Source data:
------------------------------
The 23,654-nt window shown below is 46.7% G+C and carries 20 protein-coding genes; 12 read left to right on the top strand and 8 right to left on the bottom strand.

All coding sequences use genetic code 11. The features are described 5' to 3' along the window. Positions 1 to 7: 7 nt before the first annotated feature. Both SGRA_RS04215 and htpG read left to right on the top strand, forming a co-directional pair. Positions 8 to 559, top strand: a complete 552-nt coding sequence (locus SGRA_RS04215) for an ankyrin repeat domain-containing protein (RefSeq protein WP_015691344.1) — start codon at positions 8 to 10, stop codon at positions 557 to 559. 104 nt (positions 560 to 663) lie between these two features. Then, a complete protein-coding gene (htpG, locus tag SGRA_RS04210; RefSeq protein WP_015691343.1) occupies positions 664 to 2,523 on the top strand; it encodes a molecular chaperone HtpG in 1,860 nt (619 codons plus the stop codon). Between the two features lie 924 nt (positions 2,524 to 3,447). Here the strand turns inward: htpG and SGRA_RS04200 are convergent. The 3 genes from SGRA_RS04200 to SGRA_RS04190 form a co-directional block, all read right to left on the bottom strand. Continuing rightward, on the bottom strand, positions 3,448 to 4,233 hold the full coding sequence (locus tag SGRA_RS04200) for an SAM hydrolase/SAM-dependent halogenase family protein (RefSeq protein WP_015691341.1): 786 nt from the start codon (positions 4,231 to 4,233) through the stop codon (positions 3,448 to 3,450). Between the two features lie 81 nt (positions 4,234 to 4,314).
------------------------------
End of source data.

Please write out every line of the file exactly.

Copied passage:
The 23,654-nt window shown below is 46.7% G+C and carries 20 protein-coding genes; 12 read left to right on the top strand and 8 right to left on the bottom strand.

All coding sequences use genetic code 11. The features are described 5' to 3' along the window. Positions 1 to 7: 7 nt before the first annotated feature. Both SGRA_RS04215 and htpG read left to right on the top strand, forming a co-directional pair. Positions 8 to 559, top strand: a complete 552-nt coding sequence (locus SGRA_RS04215) for an ankyrin repeat domain-containing protein (RefSeq protein WP_015691344.1) — start codon at positions 8 to 10, stop codon at positions 557 to 559. 104 nt (positions 560 to 663) lie between these two features. Then, a complete protein-coding gene (htpG, locus tag SGRA_RS04210; RefSeq protein WP_015691343.1) occupies positions 664 to 2,523 on the top strand; it encodes a molecular chaperone HtpG in 1,860 nt (619 codons plus the stop codon). Between the two features lie 924 nt (positions 2,524 to 3,447). Here the strand turns inward: htpG and SGRA_RS04200 are convergent. The 3 genes from SGRA_RS04200 to SGRA_RS04190 form a co-directional block, all read right to left on the bottom strand. Continuing rightward, on the bottom strand, positions 3,448 to 4,233 hold the full coding sequence (locus tag SGRA_RS04200) for an SAM hydrolase/SAM-dependent halogenase family protein (RefSeq protein WP_015691341.1): 786 nt from the start codon (positions 4,231 to 4,233) through the stop codon (positions 3,448 to 3,450). Between the two features lie 81 nt (positions 4,234 to 4,314).